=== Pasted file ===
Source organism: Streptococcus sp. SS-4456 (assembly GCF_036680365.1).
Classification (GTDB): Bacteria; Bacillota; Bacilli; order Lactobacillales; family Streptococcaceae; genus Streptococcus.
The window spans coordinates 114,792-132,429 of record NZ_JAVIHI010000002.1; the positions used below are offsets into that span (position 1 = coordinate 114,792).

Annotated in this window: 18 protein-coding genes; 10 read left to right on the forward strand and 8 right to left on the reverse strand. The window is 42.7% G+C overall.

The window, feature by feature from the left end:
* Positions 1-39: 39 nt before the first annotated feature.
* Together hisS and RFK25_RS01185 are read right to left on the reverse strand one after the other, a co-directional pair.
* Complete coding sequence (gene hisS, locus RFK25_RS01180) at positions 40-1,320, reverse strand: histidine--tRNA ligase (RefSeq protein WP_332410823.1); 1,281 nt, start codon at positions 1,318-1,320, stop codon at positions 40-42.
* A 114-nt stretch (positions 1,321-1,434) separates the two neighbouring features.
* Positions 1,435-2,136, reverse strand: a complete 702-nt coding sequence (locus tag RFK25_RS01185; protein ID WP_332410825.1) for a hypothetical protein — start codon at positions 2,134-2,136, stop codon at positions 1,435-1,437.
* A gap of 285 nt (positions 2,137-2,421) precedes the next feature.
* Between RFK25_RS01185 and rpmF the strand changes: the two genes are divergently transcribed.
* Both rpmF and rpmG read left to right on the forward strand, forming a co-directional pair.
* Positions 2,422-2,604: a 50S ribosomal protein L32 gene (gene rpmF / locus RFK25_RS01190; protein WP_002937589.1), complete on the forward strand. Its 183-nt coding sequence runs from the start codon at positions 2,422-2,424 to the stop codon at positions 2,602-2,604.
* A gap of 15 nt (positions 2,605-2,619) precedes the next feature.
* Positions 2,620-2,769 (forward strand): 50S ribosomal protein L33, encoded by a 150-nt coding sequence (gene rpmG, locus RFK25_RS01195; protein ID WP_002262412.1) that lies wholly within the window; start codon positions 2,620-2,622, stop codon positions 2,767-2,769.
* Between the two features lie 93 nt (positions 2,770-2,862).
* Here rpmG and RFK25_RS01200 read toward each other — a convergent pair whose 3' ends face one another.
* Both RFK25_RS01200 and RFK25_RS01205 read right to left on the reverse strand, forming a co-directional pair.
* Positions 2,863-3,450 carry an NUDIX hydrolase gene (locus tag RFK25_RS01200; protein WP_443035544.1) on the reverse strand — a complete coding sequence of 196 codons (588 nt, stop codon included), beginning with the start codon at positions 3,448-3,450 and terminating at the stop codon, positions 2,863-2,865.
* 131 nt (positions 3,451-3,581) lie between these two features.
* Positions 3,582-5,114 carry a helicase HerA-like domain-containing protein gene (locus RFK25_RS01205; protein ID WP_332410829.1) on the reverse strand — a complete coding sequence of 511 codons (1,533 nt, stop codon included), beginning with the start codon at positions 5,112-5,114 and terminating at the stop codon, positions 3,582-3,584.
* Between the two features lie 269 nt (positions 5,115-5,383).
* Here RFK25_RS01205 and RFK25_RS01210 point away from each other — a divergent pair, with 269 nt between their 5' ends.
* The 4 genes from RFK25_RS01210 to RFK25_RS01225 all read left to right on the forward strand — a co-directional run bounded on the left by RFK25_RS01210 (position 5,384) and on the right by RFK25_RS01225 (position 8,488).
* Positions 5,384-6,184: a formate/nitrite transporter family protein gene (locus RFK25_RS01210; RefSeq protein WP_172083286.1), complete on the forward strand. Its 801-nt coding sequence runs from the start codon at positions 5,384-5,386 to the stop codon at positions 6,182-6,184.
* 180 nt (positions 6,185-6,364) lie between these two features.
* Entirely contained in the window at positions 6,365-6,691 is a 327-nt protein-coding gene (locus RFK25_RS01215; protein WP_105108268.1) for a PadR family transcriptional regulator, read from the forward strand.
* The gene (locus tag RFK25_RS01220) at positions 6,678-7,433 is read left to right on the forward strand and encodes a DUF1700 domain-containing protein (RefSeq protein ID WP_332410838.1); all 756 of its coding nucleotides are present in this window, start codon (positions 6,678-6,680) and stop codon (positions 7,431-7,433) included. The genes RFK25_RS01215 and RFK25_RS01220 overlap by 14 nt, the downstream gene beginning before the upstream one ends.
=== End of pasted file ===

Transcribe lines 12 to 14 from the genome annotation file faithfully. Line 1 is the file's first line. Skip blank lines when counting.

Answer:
* Between RFK25_RS01185 and rpmF the strand changes: the two genes are divergently transcribed.
* Both rpmF and rpmG read left to right on the forward strand, forming a co-directional pair.
* Positions 2,422-2,604: a 50S ribosomal protein L32 gene (gene rpmF / locus RFK25_RS01190; protein WP_002937589.1), complete on the forward strand. Its 183-nt coding sequence runs from the start codon at positions 2,422-2,424 to the stop codon at positions 2,602-2,604.